‘They offer you an umbrella when the sun shines but take it down when it’s raining’. That could be a blues song. In fact, it is what one woman, over sixty, from Wales, told a colleague in my last role when doing consumer research about financial service companies.
There has been a drip, drip, drip of financial scandals over recent decades, tracked by journalists, consumer campaigners and, in most cases, eventually the regulators. I have long wanted, rather than repeat the litany from personal pensions to split capital investments, to develop an estimate, however loose, from this sorry catalogue of the total levels of detriment that UK consumers suffer as a result.
Inevitably, the sources, methodologies and timescales vary, but my view has echoed the words of Professor Herman Daly, the pioneering ecological economist, who said that it is better to imprecisely right than, if you offer no estimate, being precisely wrong. With input from the Centre for Financial Inclusion, the loose estimate I have done of the big bill for consumer detriment comes to £11.2 billion – and around £32 billion for the five years before.
High levels of consumer detriment don’t necessarily translate into excess profits, although with widening margins in the current market conditions, it may do. What such high levels of consumer detriment shows is that markets are not working fairly or efficiently and that everyone, providers and consumers may lose out as a result. The point is that large-scale, mainstream financial disservices predate the credit crunch by many years.
So far, the response post credit crunch has been blind to the issue of the incentives that drive the performance of financial institutions and it has therefore been blind to the position of mutuals and co-operatives, based on members rather than external investors. It is as if the new regulatory regime ignores the contributions of mutual models, because it assumes that all financial service institutions are basically the same. The otherwise admirable Which? Banking Commission itself made this same oversight just recently.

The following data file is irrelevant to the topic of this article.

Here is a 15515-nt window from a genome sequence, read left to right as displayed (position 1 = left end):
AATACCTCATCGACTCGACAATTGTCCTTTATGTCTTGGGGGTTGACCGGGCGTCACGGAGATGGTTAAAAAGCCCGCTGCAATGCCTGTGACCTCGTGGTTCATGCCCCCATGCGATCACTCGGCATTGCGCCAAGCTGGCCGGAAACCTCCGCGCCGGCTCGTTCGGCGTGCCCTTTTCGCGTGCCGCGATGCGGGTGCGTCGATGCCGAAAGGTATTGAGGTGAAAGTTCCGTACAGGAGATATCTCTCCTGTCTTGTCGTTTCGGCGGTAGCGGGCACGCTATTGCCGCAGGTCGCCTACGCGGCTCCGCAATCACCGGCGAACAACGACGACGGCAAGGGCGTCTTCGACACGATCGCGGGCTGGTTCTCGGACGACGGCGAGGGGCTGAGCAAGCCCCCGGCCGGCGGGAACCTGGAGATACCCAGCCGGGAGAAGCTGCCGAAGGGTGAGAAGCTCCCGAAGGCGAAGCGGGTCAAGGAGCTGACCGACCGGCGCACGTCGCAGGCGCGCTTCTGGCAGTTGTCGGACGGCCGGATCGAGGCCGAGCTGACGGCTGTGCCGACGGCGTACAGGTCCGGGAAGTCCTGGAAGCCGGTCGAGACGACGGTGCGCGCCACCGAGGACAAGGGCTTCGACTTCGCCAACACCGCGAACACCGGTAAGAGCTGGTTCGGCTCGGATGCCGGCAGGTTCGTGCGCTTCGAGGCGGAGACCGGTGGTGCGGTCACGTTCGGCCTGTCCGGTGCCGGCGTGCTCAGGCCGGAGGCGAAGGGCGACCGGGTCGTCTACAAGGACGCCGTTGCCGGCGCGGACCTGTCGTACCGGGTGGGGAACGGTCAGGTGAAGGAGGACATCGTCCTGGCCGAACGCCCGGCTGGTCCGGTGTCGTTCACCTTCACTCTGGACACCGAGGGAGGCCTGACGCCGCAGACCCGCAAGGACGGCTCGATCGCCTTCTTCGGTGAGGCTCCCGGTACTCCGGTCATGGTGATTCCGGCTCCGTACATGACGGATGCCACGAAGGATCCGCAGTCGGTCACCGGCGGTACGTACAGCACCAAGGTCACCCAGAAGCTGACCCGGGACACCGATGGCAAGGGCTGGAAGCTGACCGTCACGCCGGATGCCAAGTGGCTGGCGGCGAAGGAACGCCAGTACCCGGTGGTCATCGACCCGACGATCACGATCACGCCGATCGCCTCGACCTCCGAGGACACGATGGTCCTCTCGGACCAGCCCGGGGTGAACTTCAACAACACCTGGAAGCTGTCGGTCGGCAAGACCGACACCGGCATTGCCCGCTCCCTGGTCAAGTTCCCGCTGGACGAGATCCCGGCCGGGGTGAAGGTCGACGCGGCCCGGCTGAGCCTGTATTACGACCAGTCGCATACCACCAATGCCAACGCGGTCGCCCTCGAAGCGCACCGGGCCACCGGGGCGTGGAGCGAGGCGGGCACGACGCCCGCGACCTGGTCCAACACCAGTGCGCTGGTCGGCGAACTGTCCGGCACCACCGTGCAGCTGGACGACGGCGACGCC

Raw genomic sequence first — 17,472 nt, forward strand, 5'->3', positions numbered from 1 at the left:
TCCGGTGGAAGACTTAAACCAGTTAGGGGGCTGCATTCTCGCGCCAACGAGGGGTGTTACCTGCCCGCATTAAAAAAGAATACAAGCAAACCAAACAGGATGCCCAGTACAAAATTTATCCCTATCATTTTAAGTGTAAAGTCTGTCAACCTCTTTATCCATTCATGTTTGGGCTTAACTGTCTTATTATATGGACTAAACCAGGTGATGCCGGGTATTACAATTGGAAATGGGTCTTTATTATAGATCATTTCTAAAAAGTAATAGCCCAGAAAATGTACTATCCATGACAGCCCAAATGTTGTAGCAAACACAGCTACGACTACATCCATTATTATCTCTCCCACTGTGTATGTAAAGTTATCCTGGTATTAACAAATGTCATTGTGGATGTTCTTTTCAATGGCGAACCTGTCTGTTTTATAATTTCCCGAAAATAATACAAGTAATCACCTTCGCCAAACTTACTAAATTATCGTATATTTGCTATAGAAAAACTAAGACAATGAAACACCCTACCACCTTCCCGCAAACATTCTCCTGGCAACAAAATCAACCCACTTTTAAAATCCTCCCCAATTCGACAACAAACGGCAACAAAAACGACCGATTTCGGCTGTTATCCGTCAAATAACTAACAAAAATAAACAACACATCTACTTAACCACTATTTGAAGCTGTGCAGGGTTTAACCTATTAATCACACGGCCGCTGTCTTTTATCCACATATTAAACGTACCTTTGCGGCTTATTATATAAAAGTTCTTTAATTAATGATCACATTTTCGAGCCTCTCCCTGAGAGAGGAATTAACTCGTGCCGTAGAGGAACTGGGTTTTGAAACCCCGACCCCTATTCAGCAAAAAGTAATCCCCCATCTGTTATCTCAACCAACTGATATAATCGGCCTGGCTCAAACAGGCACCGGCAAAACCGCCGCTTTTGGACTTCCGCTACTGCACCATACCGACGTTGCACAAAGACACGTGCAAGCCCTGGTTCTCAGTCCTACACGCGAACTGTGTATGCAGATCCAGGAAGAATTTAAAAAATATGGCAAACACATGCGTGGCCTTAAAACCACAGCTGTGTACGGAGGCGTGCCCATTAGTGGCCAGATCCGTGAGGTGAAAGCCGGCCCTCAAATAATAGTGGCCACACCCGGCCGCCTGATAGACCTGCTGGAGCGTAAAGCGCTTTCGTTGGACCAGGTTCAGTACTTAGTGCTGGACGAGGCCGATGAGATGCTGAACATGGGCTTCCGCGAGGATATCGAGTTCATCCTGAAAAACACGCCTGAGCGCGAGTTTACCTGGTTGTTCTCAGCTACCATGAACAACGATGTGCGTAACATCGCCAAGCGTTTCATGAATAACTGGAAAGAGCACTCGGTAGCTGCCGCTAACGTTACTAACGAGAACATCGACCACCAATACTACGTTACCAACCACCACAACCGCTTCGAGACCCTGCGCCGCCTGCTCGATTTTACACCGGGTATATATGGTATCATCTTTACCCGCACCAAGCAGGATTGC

I hope the Coalition plans do more. The Coalition Agreement, thanks to the Lib Dem manifesto, makes a commitment to diversity in financial markets. But this term disappears when it comes to the detailed terms of reference for John Vickers’ commission on the structure of banking. Here the issue of diversity is sidelined, looking instead through a competition lens rather than an institutional perspective as well.
There is a welcome surge in credit unions. Glasgow is the credit union capital of the UK, where one in five people are members – I have blogged before on their panache and success.
But when you consider the scale of what has gone wrong through the credit crunch and then add in the risks that have not gone away, including economic uncertainty and a property market with residential prices still many multiples of average real incomes, it feels as if we are crossing our fingers and hoping that it works out differently next time.